Every living organism has a habitat. A habitat is the environment in which an organism, or species, naturally makes its home. Outside factors, such as urbanisation, pollution and climate change, can force a species to adjust to a new habitat. Learning about habitats increases environmental awareness in kids and the effects that they, and their communities, have on the world around them.
Draw 10 squares in a line on a sidewalk with chalk; the sequence is one square, two squares then repeat. Label the squares 1 through 10. Create a 1 through 10 list where 1 is the starting location of species' migration, 10 is the ending point of the migration, and 2 through 9 are different regions along the way. Have kids play the hopscotch game one time. Explain two situations, such logging or urbanisation, that occur in two particular regions. Cross out the squares that coincide with the regions and have the contestants play the game again. Continue, explaining situations and crossing out squares, two at a time. The game becomes more difficult, and kids begin to understand how changes in habitat affect migration.
Purchase a number of toy animals, reptiles and birds. The toys should be about 6 inches tall: if they are too large, they will be difficult to hide; and if they are too small, they will be difficult to find. Hide the animals around a yard or park in their appropriate habitats, for example, a snake in the grass, a bird in a tree and a frog near a pond. Challenge kids to locate the animals in their habitats. Each animal found is worth one point but only if the finder can name the animal and describe its habitat correctly. For older kids, leave animals in more specific locations, such as a certain type of tree or bush that the animal favours.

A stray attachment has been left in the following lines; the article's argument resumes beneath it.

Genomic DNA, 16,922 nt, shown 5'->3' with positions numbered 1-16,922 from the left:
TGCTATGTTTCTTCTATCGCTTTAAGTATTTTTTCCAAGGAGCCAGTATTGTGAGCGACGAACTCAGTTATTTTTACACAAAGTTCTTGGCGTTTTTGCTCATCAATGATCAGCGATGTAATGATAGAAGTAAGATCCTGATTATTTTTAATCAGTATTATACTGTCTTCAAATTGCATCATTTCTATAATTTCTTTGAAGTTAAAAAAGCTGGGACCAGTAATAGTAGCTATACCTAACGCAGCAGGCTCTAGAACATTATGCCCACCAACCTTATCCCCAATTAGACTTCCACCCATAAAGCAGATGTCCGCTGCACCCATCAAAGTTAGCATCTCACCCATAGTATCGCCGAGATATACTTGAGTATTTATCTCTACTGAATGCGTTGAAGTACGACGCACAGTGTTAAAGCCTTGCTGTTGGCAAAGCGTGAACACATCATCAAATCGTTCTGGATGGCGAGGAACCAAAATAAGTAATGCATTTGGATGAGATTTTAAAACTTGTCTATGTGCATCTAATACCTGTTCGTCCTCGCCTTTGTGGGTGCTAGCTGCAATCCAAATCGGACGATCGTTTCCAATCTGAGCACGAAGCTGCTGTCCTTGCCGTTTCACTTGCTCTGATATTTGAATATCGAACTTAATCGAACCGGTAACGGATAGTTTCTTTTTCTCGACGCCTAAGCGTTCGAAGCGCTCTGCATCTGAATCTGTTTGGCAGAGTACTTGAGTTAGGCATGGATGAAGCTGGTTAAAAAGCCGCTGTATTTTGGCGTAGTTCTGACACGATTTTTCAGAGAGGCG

Real Life Habitats
Create a butterfly habitat out of wood, indoor netting and natural objects. Purchase butterfly larvae from a pet store and place them in the butterfly habitat. Care for the butterflies, and watch them grow and change. Remember that different butterflies require different habitats so be sure to research your specific variety. Alternatively, create a garden in your backyard with plants native to the region. Observe the garden over time and record any wildlife seen, plants eaten by local wildlife, and how changes in temperature and season affect the garden itself. Both of these activities require quite a bit of space but can be highly educational for kids.
Where Do I Live?
Designate, either with a sign or with decorations, different areas of a room, yard or park as various habitats. Create cards with animal, bird, reptile and plant names printed on them. Hand one out to each child. Ring a bell or clap your hands to signal kids to go and find the habitat for their animal. Those who choose the correct habitat score a point. The first student to reach the habitat receives an additional point. Collect the cards, shuffle and pass them out again. This game is better played in yards or parks, using local wildlife and habitats.
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